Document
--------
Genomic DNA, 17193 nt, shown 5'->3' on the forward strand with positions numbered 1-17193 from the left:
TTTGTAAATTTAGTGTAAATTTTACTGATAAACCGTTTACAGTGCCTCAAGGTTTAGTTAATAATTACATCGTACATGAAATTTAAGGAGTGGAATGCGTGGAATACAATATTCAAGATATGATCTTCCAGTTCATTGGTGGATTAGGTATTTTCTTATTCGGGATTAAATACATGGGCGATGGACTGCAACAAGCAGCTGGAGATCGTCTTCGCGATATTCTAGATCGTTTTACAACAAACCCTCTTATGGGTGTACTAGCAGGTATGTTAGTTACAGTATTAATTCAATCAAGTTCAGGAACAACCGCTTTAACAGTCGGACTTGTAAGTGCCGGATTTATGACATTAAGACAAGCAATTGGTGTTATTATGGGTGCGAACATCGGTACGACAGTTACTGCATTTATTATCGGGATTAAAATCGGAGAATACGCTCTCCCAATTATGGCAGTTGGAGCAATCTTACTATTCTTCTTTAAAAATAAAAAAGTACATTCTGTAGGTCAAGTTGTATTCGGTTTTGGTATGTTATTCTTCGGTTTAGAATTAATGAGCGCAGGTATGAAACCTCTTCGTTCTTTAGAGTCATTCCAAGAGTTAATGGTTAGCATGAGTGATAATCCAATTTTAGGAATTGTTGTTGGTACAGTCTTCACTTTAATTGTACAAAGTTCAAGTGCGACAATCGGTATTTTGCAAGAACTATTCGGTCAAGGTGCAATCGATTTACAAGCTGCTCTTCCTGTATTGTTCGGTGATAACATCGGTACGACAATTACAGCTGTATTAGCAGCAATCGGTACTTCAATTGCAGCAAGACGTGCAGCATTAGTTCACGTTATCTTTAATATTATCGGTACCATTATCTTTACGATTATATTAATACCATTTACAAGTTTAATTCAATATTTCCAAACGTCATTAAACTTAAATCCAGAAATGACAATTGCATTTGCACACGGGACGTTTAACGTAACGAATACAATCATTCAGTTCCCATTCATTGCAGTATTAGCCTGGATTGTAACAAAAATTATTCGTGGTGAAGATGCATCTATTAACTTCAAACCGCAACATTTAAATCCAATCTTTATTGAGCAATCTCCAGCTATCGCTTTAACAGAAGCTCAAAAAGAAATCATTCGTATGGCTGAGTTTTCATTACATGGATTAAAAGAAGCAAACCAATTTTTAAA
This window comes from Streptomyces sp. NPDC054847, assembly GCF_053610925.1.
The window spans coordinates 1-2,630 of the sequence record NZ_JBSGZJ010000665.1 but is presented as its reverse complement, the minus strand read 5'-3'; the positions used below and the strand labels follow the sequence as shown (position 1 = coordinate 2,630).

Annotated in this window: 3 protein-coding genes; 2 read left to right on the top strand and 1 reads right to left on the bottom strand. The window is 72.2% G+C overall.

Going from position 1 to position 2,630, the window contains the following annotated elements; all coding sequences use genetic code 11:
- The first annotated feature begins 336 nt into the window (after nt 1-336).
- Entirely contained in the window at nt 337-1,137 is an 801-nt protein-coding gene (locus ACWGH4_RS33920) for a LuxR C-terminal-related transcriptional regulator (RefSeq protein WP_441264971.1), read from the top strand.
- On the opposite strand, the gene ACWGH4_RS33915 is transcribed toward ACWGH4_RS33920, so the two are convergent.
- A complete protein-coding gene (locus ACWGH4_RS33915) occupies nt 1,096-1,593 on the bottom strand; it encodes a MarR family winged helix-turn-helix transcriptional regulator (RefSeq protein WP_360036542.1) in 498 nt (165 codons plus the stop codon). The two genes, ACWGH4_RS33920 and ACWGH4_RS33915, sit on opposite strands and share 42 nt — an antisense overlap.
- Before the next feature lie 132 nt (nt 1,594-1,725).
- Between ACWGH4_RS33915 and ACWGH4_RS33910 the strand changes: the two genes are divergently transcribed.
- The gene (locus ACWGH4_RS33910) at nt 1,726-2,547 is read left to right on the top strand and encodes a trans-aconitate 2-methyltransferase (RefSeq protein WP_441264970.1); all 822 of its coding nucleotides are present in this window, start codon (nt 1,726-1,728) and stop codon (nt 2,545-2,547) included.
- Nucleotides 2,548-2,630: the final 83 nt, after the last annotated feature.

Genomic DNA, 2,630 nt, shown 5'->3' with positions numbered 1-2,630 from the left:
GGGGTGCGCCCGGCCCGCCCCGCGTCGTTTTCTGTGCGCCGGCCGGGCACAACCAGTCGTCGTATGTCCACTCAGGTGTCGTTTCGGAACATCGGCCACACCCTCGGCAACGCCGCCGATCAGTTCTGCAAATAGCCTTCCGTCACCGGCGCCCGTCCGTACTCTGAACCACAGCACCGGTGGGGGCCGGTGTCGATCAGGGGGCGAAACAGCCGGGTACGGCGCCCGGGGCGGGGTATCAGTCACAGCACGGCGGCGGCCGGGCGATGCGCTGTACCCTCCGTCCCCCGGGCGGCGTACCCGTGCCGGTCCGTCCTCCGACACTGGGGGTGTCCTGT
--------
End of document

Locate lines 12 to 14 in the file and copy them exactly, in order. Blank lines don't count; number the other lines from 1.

- Between ACWGH4_RS33915 and ACWGH4_RS33910 the strand changes: the two genes are divergently transcribed.
- The gene (locus ACWGH4_RS33910) at nt 1,726-2,547 is read left to right on the top strand and encodes a trans-aconitate 2-methyltransferase (RefSeq protein WP_441264970.1); all 822 of its coding nucleotides are present in this window, start codon (nt 1,726-1,728) and stop codon (nt 2,545-2,547) included.
- Nucleotides 2,548-2,630: the final 83 nt, after the last annotated feature.